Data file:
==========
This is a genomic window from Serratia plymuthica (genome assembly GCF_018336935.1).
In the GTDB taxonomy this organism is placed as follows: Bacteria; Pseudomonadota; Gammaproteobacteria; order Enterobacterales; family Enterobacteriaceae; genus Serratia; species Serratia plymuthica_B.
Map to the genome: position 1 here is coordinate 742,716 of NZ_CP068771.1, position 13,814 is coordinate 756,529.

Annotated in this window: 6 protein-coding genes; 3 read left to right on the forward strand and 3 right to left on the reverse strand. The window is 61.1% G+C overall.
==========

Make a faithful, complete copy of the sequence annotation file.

This is a genomic window from Serratia plymuthica (genome assembly GCF_018336935.1).
In the GTDB taxonomy this organism is placed as follows: Bacteria; Pseudomonadota; Gammaproteobacteria; order Enterobacterales; family Enterobacteriaceae; genus Serratia; species Serratia plymuthica_B.
Map to the genome: position 1 here is coordinate 742,716 of NZ_CP068771.1, position 13,814 is coordinate 756,529.

Annotated in this window: 6 protein-coding genes; 3 read left to right on the forward strand and 3 right to left on the reverse strand. The window is 61.1% G+C overall.